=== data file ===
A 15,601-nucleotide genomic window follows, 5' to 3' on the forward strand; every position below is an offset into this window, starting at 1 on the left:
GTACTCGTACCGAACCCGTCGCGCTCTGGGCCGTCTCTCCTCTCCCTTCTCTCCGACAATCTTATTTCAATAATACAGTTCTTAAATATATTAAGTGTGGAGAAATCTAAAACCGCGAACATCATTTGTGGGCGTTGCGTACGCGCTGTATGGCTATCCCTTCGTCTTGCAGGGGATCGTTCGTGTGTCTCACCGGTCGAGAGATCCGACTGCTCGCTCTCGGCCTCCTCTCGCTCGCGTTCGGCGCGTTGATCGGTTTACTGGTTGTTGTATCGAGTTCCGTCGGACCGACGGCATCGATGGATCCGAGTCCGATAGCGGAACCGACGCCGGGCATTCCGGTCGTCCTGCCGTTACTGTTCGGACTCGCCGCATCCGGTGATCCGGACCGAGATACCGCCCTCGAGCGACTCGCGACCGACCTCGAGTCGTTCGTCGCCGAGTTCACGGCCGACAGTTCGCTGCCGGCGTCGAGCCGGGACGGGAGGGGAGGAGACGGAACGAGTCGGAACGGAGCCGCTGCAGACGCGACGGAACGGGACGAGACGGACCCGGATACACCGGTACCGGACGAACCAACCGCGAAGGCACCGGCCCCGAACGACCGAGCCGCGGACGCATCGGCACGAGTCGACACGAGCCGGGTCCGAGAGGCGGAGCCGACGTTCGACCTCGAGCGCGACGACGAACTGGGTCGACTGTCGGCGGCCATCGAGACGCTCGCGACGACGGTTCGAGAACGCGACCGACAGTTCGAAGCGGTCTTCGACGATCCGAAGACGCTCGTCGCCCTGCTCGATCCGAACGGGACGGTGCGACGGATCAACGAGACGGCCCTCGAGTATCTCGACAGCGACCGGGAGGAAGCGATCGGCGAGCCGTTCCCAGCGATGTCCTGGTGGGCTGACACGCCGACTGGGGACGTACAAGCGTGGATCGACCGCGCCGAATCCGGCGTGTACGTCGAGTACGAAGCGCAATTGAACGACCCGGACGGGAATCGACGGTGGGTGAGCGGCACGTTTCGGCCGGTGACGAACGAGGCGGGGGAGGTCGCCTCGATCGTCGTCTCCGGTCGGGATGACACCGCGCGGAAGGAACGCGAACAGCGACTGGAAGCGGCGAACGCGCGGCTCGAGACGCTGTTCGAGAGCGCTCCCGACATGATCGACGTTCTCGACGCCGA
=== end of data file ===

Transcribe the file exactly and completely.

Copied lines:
A 15,601-nucleotide genomic window follows, 5' to 3' on the forward strand; every position below is an offset into this window, starting at 1 on the left:
GTACTCGTACCGAACCCGTCGCGCTCTGGGCCGTCTCTCCTCTCCCTTCTCTCCGACAATCTTATTTCAATAATACAGTTCTTAAATATATTAAGTGTGGAGAAATCTAAAACCGCGAACATCATTTGTGGGCGTTGCGTACGCGCTGTATGGCTATCCCTTCGTCTTGCAGGGGATCGTTCGTGTGTCTCACCGGTCGAGAGATCCGACTGCTCGCTCTCGGCCTCCTCTCGCTCGCGTTCGGCGCGTTGATCGGTTTACTGGTTGTTGTATCGAGTTCCGTCGGACCGACGGCATCGATGGATCCGAGTCCGATAGCGGAACCGACGCCGGGCATTCCGGTCGTCCTGCCGTTACTGTTCGGACTCGCCGCATCCGGTGATCCGGACCGAGATACCGCCCTCGAGCGACTCGCGACCGACCTCGAGTCGTTCGTCGCCGAGTTCACGGCCGACAGTTCGCTGCCGGCGTCGAGCCGGGACGGGAGGGGAGGAGACGGAACGAGTCGGAACGGAGCCGCTGCAGACGCGACGGAACGGGACGAGACGGACCCGGATACACCGGTACCGGACGAACCAACCGCGAAGGCACCGGCCCCGAACGACCGAGCCGCGGACGCATCGGCACGAGTCGACACGAGCCGGGTCCGAGAGGCGGAGCCGACGTTCGACCTCGAGCGCGACGACGAACTGGGTCGACTGTCGGCGGCCATCGAGACGCTCGCGACGACGGTTCGAGAACGCGACCGACAGTTCGAAGCGGTCTTCGACGATCCGAAGACGCTCGTCGCCCTGCTCGATCCGAACGGGACGGTGCGACGGATCAACGAGACGGCCCTCGAGTATCTCGACAGCGACCGGGAGGAAGCGATCGGCGAGCCGTTCCCAGCGATGTCCTGGTGGGCTGACACGCCGACTGGGGACGTACAAGCGTGGATCGACCGCGCCGAATCCGGCGTGTACGTCGAGTACGAAGCGCAATTGAACGACCCGGACGGGAATCGACGGTGGGTGAGCGGCACGTTTCGGCCGGTGACGAACGAGGCGGGGGAGGTCGCCTCGATCGTCGTCTCCGGTCGGGATGACACCGCGCGGAAGGAACGCGAACAGCGACTGGAAGCGGCGAACGCGCGGCTCGAGACGCTGTTCGAGAGCGCTCCCGACATGATCGACGTTCTCGACGCCGA